In parallel, I am going to leave some of the storyline undefined and, when they’re done generating their fill-in-the-blank backgrounds, I’ll borrow a few terms and use them to round out details of the Big Bad’s motivation.

    • John Arcadian
      John Arcadian says:

      That sounds awesome. I like one-shots because they let me get in the head of a character but not be too attached to them. I’m less reluctant to explore in unusual ways when I’ve spent a lot of time on a character, so your approach of mixed player input and pregens sounds perfect. I’d love to hear more about how the game goes.

    • Roxysteve
      Roxysteve says:

      I’m finding the concept of a Call of Cthulhu character generator a little boggling – doing the gen by hand takes about four minutes thanks to the fact that there are no interdependencies or prerequisites involved.

      I find it useful for convention games to leave a few points unallocated to skills so the players can have the comfy feeling they have some say in how their characters build out. I let them spend the points at any time, so skills can be had at need. The idea has been popular with those who’ve had a go.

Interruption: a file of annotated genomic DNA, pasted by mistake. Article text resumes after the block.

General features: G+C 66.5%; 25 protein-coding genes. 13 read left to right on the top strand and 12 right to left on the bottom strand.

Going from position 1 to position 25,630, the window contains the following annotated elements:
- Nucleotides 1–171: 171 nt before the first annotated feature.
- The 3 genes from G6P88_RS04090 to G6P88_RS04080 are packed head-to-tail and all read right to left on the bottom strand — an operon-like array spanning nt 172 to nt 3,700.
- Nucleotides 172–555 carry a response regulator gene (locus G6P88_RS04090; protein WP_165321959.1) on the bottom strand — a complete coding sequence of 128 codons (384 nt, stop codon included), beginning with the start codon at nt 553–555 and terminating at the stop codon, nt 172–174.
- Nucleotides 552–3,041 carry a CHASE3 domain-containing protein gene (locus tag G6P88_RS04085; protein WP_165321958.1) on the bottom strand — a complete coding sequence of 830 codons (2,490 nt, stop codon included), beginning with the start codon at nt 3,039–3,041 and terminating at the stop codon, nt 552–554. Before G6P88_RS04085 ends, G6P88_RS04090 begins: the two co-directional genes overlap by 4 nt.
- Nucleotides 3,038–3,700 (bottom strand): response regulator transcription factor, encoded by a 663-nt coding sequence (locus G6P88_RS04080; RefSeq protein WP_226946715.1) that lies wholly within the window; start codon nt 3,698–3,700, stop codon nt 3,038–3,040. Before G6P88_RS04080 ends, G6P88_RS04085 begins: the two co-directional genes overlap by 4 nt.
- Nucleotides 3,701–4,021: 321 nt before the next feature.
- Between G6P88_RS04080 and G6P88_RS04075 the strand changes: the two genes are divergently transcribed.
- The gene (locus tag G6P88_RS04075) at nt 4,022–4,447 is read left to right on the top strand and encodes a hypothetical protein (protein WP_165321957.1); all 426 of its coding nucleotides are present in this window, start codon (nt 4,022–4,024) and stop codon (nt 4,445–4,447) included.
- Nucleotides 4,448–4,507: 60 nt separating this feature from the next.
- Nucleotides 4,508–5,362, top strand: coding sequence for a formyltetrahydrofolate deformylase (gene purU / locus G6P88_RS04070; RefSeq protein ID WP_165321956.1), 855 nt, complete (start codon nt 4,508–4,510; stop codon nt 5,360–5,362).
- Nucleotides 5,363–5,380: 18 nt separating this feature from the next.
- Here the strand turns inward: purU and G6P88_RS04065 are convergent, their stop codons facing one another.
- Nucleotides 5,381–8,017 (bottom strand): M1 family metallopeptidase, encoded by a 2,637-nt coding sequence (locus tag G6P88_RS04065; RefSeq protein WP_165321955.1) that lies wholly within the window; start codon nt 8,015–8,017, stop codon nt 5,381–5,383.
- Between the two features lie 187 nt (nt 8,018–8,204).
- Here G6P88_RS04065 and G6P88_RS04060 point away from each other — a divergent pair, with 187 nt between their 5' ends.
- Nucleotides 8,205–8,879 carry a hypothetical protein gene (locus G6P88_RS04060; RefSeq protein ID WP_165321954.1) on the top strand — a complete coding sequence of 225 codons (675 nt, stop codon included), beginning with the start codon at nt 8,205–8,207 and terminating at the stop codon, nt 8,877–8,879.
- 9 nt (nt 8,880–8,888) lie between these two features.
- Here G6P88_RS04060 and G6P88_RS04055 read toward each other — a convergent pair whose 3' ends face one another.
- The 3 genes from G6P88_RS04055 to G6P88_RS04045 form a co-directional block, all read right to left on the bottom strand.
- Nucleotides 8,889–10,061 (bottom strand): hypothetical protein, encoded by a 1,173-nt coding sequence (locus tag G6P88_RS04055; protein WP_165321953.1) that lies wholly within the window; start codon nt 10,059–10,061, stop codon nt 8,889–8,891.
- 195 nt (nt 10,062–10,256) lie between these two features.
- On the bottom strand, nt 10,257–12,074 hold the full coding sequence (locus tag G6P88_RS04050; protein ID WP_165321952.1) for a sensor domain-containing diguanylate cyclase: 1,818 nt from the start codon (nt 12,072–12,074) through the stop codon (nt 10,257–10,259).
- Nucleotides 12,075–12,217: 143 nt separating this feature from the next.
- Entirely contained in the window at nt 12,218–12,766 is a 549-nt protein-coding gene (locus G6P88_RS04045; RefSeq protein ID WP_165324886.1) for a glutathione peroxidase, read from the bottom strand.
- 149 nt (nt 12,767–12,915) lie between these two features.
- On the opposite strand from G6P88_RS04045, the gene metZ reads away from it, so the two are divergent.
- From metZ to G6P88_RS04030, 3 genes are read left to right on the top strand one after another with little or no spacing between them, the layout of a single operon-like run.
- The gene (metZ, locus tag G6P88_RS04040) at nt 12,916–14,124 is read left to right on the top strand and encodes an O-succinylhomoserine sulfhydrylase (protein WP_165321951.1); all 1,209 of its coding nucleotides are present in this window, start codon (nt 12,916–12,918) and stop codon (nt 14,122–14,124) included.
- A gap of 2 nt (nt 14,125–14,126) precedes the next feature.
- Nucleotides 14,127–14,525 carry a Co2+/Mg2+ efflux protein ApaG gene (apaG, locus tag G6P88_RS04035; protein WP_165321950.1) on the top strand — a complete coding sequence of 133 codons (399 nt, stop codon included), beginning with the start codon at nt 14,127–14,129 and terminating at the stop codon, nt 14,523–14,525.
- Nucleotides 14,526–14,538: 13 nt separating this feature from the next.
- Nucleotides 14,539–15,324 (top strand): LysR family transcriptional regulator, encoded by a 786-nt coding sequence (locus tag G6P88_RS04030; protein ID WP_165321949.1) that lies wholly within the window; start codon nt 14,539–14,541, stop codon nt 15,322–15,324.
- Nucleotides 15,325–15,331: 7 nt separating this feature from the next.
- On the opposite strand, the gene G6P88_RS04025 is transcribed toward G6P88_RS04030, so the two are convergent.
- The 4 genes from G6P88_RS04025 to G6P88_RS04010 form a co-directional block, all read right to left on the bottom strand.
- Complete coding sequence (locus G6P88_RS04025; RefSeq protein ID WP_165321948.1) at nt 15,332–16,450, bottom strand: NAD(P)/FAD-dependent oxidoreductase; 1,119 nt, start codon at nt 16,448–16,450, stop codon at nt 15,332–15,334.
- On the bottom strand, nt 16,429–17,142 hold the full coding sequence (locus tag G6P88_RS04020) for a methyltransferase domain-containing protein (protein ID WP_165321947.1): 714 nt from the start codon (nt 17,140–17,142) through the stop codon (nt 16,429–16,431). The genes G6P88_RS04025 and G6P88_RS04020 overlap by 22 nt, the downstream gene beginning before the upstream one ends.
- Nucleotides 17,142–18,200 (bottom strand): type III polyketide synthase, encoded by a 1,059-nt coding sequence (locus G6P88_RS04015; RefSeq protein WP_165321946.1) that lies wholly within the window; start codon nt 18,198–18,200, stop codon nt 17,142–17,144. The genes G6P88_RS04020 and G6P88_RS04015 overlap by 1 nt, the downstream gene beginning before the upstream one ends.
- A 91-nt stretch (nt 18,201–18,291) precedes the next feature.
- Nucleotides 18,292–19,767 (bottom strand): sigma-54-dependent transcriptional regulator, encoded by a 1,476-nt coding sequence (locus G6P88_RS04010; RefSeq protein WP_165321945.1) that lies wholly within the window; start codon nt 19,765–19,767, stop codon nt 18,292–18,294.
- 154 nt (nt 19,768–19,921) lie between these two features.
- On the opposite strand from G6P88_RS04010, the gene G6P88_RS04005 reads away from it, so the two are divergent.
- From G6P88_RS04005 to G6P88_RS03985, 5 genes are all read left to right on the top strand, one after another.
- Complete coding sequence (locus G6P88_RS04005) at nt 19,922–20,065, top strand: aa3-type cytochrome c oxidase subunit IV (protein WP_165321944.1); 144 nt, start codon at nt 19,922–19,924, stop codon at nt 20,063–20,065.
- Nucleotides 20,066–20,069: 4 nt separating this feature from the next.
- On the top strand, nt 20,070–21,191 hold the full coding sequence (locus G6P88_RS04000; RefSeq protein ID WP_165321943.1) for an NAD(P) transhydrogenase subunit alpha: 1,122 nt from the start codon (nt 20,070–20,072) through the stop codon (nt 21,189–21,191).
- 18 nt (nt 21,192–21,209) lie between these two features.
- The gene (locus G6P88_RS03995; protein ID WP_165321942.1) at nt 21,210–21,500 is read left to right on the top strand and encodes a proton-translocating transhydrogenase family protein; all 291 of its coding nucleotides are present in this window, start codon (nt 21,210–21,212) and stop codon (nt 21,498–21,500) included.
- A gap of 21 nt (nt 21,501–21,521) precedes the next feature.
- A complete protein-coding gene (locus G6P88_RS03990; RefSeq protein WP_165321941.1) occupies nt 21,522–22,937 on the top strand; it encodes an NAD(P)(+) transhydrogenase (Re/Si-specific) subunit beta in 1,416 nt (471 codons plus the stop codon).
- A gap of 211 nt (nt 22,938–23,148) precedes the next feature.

I love your background ideas, mcmanlypants

      • mcmanlypants
        mcmanlypants says:

        Any system is easy if one already knows it. It’s my first time out with BRP, also, and I needed a bunch of characters in a relative hurry. Byakhee definitely enabled that.

        • Roxysteve
          Roxysteve says:

          Sorry, received tone was unintended. My fault entirely.

          I wasn’t suggesting I was surprised you used the character generator, I was astounded that someone went to the trouble of writing one.

          I use a spreadsheet myself to pre-roll characteristics so new players can just pick a set of rolls (and consequences arising like SAN, HP, skill points etc) to shortcut the process of chargen in an ongoing game. I print it out and just hand over three sheets of possibilities to the new player, telling them to pick one and join in when they’re done moving the stuff to the sheet and picking skills from the book.